As for the reaction at home and internationally, well, it was non-existent to mixed. According to some online research at Newspapers.com only a handful of papers ran the story, which was reported by Reuters and United Press International (UPI). Associated Press probably wrote a story and shared it, but no version could not be found. Among the papers that ran the stories were the Philadelphia Inquirer and San Mateo Times.

“I wouldn’t say it was a massive reaction,” Toye said with a laugh. “I don’t recall precisely, but I think we could have stood on the top of the Statue of Liberty and made the announcement and we wouldn’t have gotten too much publicity out of it.

“It got attention. It didn’t get the sort of attention that it started to get when once people thought, ‘Wait a minute! Are these people serious? I’m sure a lot of people laughed at us and said, ‘What a couple of bloody idiots they are.”

As we all know Argentina hosted the 1978 World Cup.

The U.S. finally got an opportunity to host a men’s World Cup – USA ’94 and will co-host the sport’s greatest show on earth along with Mexico and Canada in 2026.

“Well, our intent was to make soccer an American game to be do everything that was needed to be done to make it so and to intrude into the lives of people in every day as soccer intrudes into the lives of people elsewhere in the world,” Toye said. “It may sound ridiculous. When i see a common garden TV commercial and part of it is a kid kicking the ball, or you go to the store up the road, there is a soccer store and further one there is a soccer field and another soccer field. None of that stuff excited in those days.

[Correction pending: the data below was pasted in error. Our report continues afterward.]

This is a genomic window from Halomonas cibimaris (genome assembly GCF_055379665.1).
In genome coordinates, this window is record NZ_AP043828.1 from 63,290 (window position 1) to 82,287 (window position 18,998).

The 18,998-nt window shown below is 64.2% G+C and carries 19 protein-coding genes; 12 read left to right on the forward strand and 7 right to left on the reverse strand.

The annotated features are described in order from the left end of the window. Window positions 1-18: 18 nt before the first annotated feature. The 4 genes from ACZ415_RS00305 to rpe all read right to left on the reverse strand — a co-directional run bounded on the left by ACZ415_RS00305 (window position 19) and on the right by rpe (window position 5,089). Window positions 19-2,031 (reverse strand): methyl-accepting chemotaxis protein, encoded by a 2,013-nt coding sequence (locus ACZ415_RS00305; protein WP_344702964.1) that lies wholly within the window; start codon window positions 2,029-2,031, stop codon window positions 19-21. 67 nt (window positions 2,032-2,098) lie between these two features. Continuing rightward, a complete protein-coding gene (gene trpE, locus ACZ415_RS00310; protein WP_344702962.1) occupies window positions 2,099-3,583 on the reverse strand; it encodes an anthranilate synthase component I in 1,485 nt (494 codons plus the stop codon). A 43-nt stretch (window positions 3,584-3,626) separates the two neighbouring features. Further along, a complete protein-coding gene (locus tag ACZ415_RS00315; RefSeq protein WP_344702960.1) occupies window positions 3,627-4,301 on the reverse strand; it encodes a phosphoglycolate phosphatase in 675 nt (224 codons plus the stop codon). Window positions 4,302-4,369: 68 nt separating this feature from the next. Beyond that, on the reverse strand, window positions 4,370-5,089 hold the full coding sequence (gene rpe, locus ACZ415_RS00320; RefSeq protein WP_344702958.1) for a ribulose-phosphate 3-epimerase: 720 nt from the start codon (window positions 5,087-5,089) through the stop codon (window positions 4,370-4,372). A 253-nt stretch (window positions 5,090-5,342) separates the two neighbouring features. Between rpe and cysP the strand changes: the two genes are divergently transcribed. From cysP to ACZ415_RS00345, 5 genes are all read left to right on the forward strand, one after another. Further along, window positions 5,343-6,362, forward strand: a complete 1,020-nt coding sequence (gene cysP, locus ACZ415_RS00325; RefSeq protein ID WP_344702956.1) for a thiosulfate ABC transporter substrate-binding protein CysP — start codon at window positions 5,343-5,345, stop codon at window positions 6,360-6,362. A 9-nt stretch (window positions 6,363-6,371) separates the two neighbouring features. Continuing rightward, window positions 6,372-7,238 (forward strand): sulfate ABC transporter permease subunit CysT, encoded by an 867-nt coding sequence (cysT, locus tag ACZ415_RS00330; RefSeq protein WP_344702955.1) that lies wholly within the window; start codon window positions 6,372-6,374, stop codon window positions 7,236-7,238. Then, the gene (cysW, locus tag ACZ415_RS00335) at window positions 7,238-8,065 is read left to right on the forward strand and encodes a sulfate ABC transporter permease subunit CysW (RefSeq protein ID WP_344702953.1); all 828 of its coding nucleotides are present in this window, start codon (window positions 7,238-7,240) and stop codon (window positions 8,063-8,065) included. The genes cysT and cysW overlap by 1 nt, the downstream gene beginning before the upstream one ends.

“We had a helluva job to find a soccer field in Baltimore in ’67,” Toye added with a laugh. “We couldn’t get goalposts. I had to go to Max Doss at East 86th Street [in Manhattan]. That was the closest place to Baltimore to get soccer equipment. We had to get the goalposts manufactured by somebody because he couldn’t buy bloody goalposts. You had to go all the way to New York get uniforms, etc. It didn’t exist, nothing. A bit different now.”

Just a bit.

Saturday: The highs of 1996 and the lows of 1986

 

Here is a related story:

DOING THEIR BIDDING (PART II): How U.S. lost the 1986 World Cup bid, but won the right to host the 1994 tournament